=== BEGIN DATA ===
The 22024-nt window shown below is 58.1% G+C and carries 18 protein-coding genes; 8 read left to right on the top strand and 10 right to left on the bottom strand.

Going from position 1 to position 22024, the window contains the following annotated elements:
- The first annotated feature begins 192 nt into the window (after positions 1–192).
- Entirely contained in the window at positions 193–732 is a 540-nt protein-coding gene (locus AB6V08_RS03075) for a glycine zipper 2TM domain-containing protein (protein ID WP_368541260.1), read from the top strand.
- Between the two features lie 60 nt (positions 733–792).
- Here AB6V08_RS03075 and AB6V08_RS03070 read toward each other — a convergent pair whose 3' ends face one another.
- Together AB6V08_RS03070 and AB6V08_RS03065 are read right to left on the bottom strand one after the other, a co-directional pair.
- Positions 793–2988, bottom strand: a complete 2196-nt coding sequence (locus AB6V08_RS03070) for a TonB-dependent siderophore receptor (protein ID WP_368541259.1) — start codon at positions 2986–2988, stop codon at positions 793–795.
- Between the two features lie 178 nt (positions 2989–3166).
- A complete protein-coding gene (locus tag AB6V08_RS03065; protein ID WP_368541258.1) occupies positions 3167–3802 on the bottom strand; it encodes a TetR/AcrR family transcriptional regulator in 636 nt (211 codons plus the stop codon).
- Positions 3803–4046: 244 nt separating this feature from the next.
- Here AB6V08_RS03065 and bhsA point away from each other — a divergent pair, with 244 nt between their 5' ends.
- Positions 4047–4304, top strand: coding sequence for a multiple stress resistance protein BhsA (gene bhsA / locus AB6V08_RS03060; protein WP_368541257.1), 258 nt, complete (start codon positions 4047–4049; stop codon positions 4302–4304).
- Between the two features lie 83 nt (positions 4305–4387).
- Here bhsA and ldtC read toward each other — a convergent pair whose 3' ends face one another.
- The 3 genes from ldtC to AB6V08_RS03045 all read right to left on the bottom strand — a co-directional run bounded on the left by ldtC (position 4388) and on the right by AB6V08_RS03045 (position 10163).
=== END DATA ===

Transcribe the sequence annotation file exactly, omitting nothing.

The 22024-nt window shown below is 58.1% G+C and carries 18 protein-coding genes; 8 read left to right on the top strand and 10 right to left on the bottom strand.

Going from position 1 to position 22024, the window contains the following annotated elements:
- The first annotated feature begins 192 nt into the window (after positions 1–192).
- Entirely contained in the window at positions 193–732 is a 540-nt protein-coding gene (locus AB6V08_RS03075) for a glycine zipper 2TM domain-containing protein (protein ID WP_368541260.1), read from the top strand.
- Between the two features lie 60 nt (positions 733–792).
- Here AB6V08_RS03075 and AB6V08_RS03070 read toward each other — a convergent pair whose 3' ends face one another.
- Together AB6V08_RS03070 and AB6V08_RS03065 are read right to left on the bottom strand one after the other, a co-directional pair.
- Positions 793–2988, bottom strand: a complete 2196-nt coding sequence (locus AB6V08_RS03070) for a TonB-dependent siderophore receptor (protein ID WP_368541259.1) — start codon at positions 2986–2988, stop codon at positions 793–795.
- Between the two features lie 178 nt (positions 2989–3166).
- A complete protein-coding gene (locus tag AB6V08_RS03065; protein ID WP_368541258.1) occupies positions 3167–3802 on the bottom strand; it encodes a TetR/AcrR family transcriptional regulator in 636 nt (211 codons plus the stop codon).
- Positions 3803–4046: 244 nt separating this feature from the next.
- Here AB6V08_RS03065 and bhsA point away from each other — a divergent pair, with 244 nt between their 5' ends.
- Positions 4047–4304, top strand: coding sequence for a multiple stress resistance protein BhsA (gene bhsA / locus AB6V08_RS03060; protein WP_368541257.1), 258 nt, complete (start codon positions 4047–4049; stop codon positions 4302–4304).
- Between the two features lie 83 nt (positions 4305–4387).
- Here bhsA and ldtC read toward each other — a convergent pair whose 3' ends face one another.
- The 3 genes from ldtC to AB6V08_RS03045 all read right to left on the bottom strand — a co-directional run bounded on the left by ldtC (position 4388) and on the right by AB6V08_RS03045 (position 10163).